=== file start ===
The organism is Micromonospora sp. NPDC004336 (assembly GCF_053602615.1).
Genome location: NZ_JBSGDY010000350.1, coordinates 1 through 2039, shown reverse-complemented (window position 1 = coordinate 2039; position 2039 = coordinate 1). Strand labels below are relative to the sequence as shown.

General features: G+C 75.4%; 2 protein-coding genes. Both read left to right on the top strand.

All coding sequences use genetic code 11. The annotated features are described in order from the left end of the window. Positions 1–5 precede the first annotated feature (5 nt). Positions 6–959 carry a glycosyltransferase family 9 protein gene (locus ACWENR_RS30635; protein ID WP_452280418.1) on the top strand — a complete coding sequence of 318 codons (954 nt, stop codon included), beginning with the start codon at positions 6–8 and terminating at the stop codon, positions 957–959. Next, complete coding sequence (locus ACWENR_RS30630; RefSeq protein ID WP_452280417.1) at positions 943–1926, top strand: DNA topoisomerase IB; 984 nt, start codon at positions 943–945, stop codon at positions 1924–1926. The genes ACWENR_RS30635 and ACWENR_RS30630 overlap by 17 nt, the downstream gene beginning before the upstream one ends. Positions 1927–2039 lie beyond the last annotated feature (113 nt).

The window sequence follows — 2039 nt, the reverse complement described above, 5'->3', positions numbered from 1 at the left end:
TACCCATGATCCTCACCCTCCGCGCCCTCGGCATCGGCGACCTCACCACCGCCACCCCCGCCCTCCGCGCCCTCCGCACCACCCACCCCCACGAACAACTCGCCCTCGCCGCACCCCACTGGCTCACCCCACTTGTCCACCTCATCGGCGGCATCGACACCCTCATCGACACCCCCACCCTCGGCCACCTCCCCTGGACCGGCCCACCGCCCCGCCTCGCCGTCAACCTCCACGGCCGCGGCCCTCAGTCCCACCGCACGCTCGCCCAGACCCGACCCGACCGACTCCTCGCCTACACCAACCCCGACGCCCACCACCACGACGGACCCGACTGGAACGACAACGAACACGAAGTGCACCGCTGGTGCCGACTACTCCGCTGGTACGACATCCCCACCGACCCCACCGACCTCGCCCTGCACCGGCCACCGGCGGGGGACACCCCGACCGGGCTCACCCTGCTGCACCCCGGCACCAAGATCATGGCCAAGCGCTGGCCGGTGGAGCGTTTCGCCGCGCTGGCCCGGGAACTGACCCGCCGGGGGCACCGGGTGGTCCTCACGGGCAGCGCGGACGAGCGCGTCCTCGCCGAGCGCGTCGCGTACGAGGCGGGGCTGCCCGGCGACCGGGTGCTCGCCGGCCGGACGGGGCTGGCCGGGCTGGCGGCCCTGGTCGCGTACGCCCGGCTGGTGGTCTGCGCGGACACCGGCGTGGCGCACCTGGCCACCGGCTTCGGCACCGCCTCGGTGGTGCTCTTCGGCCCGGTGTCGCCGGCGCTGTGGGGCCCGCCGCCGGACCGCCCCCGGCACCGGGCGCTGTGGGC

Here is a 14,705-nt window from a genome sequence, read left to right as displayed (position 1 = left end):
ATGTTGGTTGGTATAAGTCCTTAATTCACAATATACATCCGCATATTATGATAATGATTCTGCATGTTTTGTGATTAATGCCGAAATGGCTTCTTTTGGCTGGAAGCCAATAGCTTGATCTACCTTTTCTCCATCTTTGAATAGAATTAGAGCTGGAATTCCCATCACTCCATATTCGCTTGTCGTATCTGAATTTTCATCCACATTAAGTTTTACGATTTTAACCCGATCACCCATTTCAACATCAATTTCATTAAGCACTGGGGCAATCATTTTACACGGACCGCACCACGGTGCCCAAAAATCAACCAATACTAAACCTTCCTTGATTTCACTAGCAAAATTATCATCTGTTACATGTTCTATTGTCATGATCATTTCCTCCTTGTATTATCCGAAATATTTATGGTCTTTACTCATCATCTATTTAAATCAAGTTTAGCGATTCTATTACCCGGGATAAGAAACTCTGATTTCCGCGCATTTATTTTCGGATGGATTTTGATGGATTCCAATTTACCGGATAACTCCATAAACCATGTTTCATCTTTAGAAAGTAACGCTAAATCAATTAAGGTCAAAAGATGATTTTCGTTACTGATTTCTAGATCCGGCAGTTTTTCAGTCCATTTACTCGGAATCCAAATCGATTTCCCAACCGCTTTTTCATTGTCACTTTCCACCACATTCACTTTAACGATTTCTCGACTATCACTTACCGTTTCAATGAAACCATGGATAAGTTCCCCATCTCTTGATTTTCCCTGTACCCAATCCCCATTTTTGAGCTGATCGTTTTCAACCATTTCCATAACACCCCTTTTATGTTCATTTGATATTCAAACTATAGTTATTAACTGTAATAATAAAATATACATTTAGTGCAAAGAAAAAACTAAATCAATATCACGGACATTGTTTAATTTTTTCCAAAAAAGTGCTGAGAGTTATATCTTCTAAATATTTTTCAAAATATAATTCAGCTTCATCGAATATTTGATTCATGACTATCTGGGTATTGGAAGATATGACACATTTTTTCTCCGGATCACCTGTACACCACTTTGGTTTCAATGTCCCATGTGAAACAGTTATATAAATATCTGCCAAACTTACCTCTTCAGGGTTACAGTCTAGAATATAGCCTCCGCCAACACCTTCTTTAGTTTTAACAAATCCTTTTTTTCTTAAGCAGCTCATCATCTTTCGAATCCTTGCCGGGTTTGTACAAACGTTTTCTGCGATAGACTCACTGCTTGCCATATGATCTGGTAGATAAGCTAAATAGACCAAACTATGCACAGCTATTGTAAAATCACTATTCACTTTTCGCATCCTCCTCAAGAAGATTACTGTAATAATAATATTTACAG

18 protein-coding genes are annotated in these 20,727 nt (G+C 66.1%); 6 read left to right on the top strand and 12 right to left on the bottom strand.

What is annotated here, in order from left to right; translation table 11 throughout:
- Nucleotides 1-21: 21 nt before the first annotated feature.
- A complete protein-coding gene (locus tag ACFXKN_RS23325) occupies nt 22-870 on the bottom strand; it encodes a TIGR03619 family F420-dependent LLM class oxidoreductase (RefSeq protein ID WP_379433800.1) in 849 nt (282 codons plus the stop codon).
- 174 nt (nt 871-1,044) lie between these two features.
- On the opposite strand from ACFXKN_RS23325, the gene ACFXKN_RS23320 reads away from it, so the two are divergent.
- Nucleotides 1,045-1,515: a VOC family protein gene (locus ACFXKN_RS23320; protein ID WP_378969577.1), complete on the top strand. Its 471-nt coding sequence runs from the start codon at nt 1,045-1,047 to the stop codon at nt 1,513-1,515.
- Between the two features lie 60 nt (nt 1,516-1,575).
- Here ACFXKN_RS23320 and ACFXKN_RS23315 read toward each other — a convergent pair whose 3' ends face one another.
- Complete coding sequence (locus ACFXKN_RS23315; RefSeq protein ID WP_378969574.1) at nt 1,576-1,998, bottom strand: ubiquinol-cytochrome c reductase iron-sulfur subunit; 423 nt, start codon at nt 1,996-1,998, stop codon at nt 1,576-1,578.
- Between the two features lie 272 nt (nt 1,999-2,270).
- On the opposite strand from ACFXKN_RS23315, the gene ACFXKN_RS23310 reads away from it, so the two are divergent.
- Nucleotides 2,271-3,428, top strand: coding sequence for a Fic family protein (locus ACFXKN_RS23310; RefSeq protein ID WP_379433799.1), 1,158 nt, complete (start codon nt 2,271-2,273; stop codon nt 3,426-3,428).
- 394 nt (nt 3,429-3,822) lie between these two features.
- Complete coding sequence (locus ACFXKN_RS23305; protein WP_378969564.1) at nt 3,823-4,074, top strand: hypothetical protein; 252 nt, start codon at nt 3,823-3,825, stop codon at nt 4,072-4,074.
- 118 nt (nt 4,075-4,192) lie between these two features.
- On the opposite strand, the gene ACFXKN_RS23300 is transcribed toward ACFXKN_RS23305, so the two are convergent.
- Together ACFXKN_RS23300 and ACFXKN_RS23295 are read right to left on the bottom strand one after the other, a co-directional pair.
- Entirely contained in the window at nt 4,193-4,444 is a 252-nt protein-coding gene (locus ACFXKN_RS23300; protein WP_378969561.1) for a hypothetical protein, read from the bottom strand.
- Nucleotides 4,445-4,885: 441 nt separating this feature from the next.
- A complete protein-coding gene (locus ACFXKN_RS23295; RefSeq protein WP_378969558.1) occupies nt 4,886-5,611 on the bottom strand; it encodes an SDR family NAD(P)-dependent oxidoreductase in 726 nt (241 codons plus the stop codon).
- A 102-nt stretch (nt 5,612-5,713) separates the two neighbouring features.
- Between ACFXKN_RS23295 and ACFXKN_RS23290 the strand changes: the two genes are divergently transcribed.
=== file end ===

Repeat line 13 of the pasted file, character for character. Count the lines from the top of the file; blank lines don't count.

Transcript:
- 174 nt (nt 871-1,044) lie between these two features.